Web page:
Solar Watches Pros and Cons

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two seiko solar watches
Solar watch by Seiko

In this day and age where efficiency and sustainability are given much importance, it may be worth considering buying products that feature “green technologies.” One such product is the solar watch. Is a solar-powered watch right for you? Read on to know more about solar watches pros and cons.

What Is a Solar Watch?

Solar Watches by Solios

Before we discuss the pros and cons of solar watches, we must first define ‘what is a solar watch’. A solar watch is a watch that is powered by a solar cell. Sunlight or artificial light is absorbed by the solar panel behind the crystal. The dial is either above or on the solar panel. To power the watch, the solar panel converts light into electrical energy.
The watch stores energy in a rechargeable cell to power itself when covered (by a long sleeve) or during the night.
In particular, Citizen solar watches use lithium-ion batteries to store enough energy to power the watch for several months without light exposure, by allowing it to enter a hibernation (power-saving) mode. In that mode, the second’s hand stops until the solar watch is re-exposed to light. Not all solar watches have a power-saving mode, yet will still hold a charge for up to six months, as with uncomplicated analog versions made by Citizen.
Early solar watches manufactured in the 1970s had unique designs to accommodate the photovoltaic solar cells required to power them (e.g., Synchronar, Sicura, Nepro). Inexpensive solar watches were first sold during the 1980s and were popular among children, often featuring famous characters such as G.I. Joe or Transformers.
In the 1990s, Citizen started selling solar watches under the Eco-Drive series. Since their introduction, solar watches have greatly improved in terms of efficiency and capacity. Today, solar-powered watches are a major part of the range of watches of many watchmakers, including Citizen, Casio, Seiko, Junghans, and Orient.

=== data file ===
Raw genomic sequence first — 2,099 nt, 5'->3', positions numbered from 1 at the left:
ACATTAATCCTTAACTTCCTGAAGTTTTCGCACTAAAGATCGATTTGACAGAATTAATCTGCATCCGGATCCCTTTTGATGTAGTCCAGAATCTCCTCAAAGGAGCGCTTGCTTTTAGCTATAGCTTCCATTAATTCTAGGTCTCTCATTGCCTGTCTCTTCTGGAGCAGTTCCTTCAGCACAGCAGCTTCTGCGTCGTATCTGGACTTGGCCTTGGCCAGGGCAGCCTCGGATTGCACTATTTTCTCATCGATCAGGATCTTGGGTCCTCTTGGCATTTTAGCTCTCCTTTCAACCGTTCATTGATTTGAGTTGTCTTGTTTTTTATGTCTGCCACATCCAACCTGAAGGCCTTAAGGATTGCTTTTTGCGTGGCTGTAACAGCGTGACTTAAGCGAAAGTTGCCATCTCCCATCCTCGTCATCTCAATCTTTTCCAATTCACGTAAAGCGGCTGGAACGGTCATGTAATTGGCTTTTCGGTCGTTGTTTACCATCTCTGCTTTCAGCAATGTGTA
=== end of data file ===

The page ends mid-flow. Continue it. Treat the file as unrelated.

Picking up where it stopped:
However, Seiko and Citizen watches have much of the market share and compete for head to head on their solar technology
Young brand Solios from Canada produces a line of minimalist solar watches with thinner cases and sleeker profiles than earlier generation technology.
In mid-2020, well-known smartwatch manufacturer Garmin launched a new solar line, upgrading some of their bestselling models with solar power and extended battery life.
Citizen Men's Eco-Drive Blue Angels World Chronograph Atomic Timekeeping Watch with Day/Date, AT8020-03L
Citizen Men’s Eco-Drive Blue Angels (Image: Amazon)

Solar Watch Pros

Can be charged through any light source

Some people might think that solar watches can only be charged by exposing it to sunlight. That is a misconception. A solar watch can be powered by any light source, whether outdoor or indoor. So aside from the sun, you can also expose a solar watch to incandescent or fluorescent bulbs to recharge the solar cells under the dial.

Garmin Instinct®Solar
Garmin Instinct®Solar

Easy to charge

You can charge a solar watch easily. Solar-powered watches are designed to convert natural and artificial light into energy. All you have to do is expose the watch to any source of light, and it will start charging. You can say that a solar watch is always charging (unless you store it in total darkness).

Low maintenance

It doesn’t require much effort to keep a solar watch running. Unlike a manual wind (that needs to be wound regularly) or automatic watch (that needs motion), a solar-powered watch only requires light to function. It doesn’t require any special maintenance. As long as it is exposed to light, it will keep track of time.

Long power reserve

Power reserve may vary depending on the watch brand or model. But to give you an idea, a Citizen Eco-Drive solar watch is capable of storing up to 6 months of power reserve. This means it will still run up to six months even if you don’t expose it to light or if you store it in complete darkness during that period.

eco-drive wtatch
The Eco-Drive watch series by Citizen are some of the best selling solar watches.


Solar watches lessen the need to change batteries every few years or so. Aside from saving money, you also help save the environment by reducing the use of disposable batteries. Old, discarded batteries contribute to environmental pollution. Choosing a solar-powered watch as your timepiece means there are fewer old batteries that can leach chemicals and pollute landfills.

Long-lasting battery

Unlike regular quartz watches that have batteries that can only last up to 2 years, you don’t have to worry about replacing solar watch batteries for up to 10 years (maybe even longer). That’s considerable savings in the long run.

Solar Watch Cons

casio tough solar watch
Wave Ceptor Tough Solar by Casio. Image: Wikimedia Commons

Slightly more expensive than quartz watches

Because of the technology behind solar watches, it is understandable why the price is slightly higher than regular quartz watches. But the slightly higher cost is justified since you don’t have to replace batteries for the next 10 years or so.
If you’re looking for a new watch, check out our recommended list of best solar watches here
You can also check out our lists of best Seiko and best Citizen watches, both of which highlight some of their top solar timepieces.
As you can see from this list of solar watches pros and cons, the advantages of owning a solar-powered far outweigh the disadvantages. Solar watches are reliable, low-maintenance, and environmentally friendly timepieces. The technology behind them is truly extraordinary and is only expected to improve as time goes by.

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